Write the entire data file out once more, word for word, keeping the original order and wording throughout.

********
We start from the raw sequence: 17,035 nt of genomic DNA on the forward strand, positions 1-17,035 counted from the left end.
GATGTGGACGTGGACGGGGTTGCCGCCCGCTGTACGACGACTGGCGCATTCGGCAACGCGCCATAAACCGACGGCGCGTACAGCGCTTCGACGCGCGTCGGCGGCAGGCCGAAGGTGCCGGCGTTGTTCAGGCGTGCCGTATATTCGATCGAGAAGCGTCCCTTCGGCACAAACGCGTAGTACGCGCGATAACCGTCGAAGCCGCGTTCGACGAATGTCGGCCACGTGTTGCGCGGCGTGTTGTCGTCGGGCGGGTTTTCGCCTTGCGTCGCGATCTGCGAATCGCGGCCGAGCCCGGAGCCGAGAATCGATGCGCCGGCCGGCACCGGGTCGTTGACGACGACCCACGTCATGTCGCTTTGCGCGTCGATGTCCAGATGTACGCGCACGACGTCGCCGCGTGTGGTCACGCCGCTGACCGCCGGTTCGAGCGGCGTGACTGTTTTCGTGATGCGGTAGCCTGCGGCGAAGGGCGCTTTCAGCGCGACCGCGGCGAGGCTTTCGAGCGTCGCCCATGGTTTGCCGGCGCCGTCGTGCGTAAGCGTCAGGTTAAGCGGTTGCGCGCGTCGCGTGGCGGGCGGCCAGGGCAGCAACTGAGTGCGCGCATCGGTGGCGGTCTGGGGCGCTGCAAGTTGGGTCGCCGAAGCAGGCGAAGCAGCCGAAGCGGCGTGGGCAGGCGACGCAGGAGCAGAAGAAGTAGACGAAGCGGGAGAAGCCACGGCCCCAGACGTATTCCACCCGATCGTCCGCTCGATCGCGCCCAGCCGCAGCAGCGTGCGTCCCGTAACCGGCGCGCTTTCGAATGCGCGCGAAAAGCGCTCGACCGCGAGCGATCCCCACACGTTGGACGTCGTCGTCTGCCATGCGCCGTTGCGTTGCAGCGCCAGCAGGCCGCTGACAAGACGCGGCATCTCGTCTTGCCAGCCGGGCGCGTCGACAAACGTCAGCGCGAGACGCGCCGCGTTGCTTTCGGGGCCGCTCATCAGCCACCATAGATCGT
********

We start from the raw sequence: 17,035 nt of genomic DNA on the forward strand, positions 1-17,035 counted from the left end.
GATGTGGACGTGGACGGGGTTGCCGCCCGCTGTACGACGACTGGCGCATTCGGCAACGCGCCATAAACCGACGGCGCGTACAGCGCTTCGACGCGCGTCGGCGGCAGGCCGAAGGTGCCGGCGTTGTTCAGGCGTGCCGTATATTCGATCGAGAAGCGTCCCTTCGGCACAAACGCGTAGTACGCGCGATAACCGTCGAAGCCGCGTTCGACGAATGTCGGCCACGTGTTGCGCGGCGTGTTGTCGTCGGGCGGGTTTTCGCCTTGCGTCGCGATCTGCGAATCGCGGCCGAGCCCGGAGCCGAGAATCGATGCGCCGGCCGGCACCGGGTCGTTGACGACGACCCACGTCATGTCGCTTTGCGCGTCGATGTCCAGATGTACGCGCACGACGTCGCCGCGTGTGGTCACGCCGCTGACCGCCGGTTCGAGCGGCGTGACTGTTTTCGTGATGCGGTAGCCTGCGGCGAAGGGCGCTTTCAGCGCGACCGCGGCGAGGCTTTCGAGCGTCGCCCATGGTTTGCCGGCGCCGTCGTGCGTAAGCGTCAGGTTAAGCGGTTGCGCGCGTCGCGTGGCGGGCGGCCAGGGCAGCAACTGAGTGCGCGCATCGGTGGCGGTCTGGGGCGCTGCAAGTTGGGTCGCCGAAGCAGGCGAAGCAGCCGAAGCGGCGTGGGCAGGCGACGCAGGAGCAGAAGAAGTAGACGAAGCGGGAGAAGCCACGGCCCCAGACGTATTCCACCCGATCGTCCGCTCGATCGCGCCCAGCCGCAGCAGCGTGCGTCCCGTAACCGGCGCGCTTTCGAATGCGCGCGAAAAGCGCTCGACCGCGAGCGATCCCCACACGTTGGACGTCGTCGTCTGCCATGCGCCGTTGCGTTGCAGCGCCAGCAGGCCGCTGACAAGACGCGGCATCTCGTCTTGCCAGCCGGGCGCGTCGACAAACGTCAGCGCGAGACGCGCCGCGTTGCTTTCGGGGCCGCTCATCAGCCACCATAGATCGT